Recently, I wrote a web application for handling student registrations of Gamaya 2014, the tech fest conducted at my college. It was made with Python-Flask, and the source can be found here at github. It let users create an account and register for interested events. The event managers could then see the details of those who had registered for their event.
In all its essence, it is a basic CRUD application, but making it was quite an experience and I learned a few things the hard way along the way, since it was my first web app.
Templates were built using bootstrap which later proved to be quite useful for its inbuilt responsive design. Many of the users were using the website from mobile phones and bootstrap provided a nice responsive page for them.
I had originally intended to run it on Heroku, but one of the dependencies, Flask-WeasyPrint, could not be installed in Heroku due to a missing package in the underlying OS. Flask-WeasyPrint was required to generate PDFs, so I hosted the app in Red Hat’s OpenShift platform, and it performed well there.
The site had 1000+ user registrations and 1600+ event registrations. It was indeed a rewarding experience to watch the logs as the traffic flowed to the site 😀
Here’s a small bash script. It checks if the given word is in dictionary and if not, assuming that it contains only a single character error, gives suggestions.
grep -i "^$word$" /usr/share/dict/words > /dev/null
if [ $? -eq 0 ]; then
echo "Word in dictionary";
echo "Word not in dictionary. Suggestions:"
for i in $(seq 1 $l);
regw=`echo $word | sed s/././$i`
grep -i "^$regw$" /usr/share/dict/words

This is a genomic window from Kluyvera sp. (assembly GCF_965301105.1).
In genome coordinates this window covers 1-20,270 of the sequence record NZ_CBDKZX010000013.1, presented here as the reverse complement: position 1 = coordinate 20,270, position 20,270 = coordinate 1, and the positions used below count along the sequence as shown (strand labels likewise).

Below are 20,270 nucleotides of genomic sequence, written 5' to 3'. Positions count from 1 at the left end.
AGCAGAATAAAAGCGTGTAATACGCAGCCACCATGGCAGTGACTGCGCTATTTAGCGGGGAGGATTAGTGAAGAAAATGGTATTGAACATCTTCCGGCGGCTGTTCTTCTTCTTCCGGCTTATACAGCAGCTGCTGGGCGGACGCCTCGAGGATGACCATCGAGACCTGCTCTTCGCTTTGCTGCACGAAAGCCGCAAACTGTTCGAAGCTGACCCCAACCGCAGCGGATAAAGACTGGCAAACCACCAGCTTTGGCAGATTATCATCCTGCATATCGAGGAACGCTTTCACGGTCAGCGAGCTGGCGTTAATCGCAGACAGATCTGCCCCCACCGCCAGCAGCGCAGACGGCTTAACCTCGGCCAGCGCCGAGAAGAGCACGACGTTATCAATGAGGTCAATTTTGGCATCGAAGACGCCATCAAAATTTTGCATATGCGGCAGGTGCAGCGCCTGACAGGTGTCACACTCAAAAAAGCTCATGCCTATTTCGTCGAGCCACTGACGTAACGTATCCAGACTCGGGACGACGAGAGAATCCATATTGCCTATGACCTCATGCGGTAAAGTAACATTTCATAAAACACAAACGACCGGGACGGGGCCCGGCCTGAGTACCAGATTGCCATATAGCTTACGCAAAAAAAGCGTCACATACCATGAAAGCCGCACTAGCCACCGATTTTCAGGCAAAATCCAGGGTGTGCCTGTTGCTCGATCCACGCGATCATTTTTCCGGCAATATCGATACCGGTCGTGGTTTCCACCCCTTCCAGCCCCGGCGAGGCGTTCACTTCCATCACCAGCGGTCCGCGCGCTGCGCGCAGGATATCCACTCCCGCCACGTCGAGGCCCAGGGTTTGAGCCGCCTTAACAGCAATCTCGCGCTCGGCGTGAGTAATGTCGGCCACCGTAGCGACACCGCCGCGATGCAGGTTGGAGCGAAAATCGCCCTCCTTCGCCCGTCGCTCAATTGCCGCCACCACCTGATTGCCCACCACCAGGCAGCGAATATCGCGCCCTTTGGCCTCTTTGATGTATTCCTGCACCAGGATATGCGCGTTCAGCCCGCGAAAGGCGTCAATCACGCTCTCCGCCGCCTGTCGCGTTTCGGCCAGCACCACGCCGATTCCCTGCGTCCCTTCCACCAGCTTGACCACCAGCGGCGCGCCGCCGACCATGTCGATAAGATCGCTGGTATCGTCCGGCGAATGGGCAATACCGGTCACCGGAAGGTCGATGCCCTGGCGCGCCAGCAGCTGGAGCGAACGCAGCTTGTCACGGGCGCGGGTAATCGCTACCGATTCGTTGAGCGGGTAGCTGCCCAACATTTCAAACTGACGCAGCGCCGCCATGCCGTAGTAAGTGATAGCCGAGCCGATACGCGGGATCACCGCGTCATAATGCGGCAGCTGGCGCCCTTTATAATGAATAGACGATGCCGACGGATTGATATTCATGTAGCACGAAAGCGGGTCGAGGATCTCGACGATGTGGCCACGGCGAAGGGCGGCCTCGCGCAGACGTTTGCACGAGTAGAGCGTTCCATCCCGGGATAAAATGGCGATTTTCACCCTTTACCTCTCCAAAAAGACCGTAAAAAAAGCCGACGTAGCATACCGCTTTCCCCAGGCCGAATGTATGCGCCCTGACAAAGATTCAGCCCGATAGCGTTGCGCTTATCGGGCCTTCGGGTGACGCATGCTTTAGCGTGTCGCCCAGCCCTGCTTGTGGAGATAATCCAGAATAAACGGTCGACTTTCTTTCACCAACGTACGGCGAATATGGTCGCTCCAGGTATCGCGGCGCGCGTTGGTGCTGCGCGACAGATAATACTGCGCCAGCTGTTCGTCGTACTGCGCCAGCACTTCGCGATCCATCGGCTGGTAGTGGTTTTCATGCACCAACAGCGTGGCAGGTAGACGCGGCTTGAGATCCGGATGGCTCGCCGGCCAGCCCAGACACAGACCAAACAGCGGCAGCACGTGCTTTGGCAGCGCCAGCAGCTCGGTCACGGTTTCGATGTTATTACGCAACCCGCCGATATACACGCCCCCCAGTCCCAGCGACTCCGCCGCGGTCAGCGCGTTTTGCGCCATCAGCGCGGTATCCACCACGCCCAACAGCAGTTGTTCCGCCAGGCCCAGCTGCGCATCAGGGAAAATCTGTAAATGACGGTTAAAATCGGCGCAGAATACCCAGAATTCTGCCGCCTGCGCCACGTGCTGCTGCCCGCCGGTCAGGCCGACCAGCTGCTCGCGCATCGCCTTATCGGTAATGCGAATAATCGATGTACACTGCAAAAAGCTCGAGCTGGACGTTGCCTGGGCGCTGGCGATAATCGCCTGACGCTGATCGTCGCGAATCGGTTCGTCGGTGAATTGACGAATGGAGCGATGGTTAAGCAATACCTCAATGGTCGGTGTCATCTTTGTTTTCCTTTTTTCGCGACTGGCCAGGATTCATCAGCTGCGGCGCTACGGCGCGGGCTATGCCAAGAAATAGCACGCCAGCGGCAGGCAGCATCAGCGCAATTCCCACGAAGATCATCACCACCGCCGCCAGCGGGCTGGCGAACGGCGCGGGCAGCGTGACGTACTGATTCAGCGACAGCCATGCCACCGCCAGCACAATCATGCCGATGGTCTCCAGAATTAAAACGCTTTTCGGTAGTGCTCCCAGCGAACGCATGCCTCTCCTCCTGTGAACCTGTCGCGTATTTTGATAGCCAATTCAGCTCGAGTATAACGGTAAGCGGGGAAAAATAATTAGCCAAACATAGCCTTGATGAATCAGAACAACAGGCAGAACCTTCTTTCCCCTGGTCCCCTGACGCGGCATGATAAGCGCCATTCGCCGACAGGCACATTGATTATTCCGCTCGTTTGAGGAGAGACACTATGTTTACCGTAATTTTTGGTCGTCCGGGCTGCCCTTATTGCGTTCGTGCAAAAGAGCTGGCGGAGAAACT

This was actually a question i had in Tux of War, a shell scripting competition organized as a part of tathva at NIT Calicut. I got the sed expression from stackoveflow. It replaces just one letter of the word with ‘.’ in order in aloop, so that it would be a valid regex in grep to find the word suggestions.
I’m happy that my attempt works and I’m also sure there must be an efficient and easy method to do this! 😀
Setting up Archlinux is fun. For an interested beginner, it’s an enlightening experience. You get to know what package are needed to build and run your system, step by step, and it also gives this good feeling of being in power. So recently, I tried to do a fresh Archlinux install. This was on the laptop, in which I already had a perfectly working Ubuntu already installed. Usually, on PC, connecting internet in the minimal environment of arch is as simple as connecting the Ethernet cable and forgetting it. But this time, I had only wireless to rely on. Since the mere thought of taking out the eth cable from those unimaginable knots behind the desktop is enough to give me the shivers, and since I had no previous experience setting up wireless in Arch, I was facing some troubles. I left the task after a few vain attempts in which I realised I should have taken care to select and install the necessary packages for wireless during installation of Archlinux core.
But leaving a task undone is annoying. Every time I boot up, the Archlinux entry in grub seemed to be looking at me hopefully, awaiting its turn to be a ready to use installation. So eventually this thought occurred to me: Why not use chroot in Ubuntu to fix all issues and get Archlinux working?
The little previous experience I had with chrooting into Archlinux was when I tried to remake the kernel image after update in the desktop. I was then positively amused by the fact that an internet connection set up in Ubuntu could well serve Archlinux and help it fetch the packages even in that environment. If it could fetch then, why not now? Let the hacking begin! (Bit too enthusiastic, I know 😀 )
As always, I looked up the Archlinux wiki on Changing Root and followed the instructions:
mount /dev/<device-or-partition-name> /mnt/arch
mount -t proc proc proc/
mount -t sysfs sys sys/
mount -o bind /dev dev/
mount -t devpts pts dev/pts/
chroot . /bin/bash
With these, I was able to run a pacman -Syu and get the packages. I could also install wireless_tools and wpa_supplicant, the two packages which I should have selected during the installation for configuring wireless. Even then, configuring wireless was yet another adventure. Linux continues to be fun!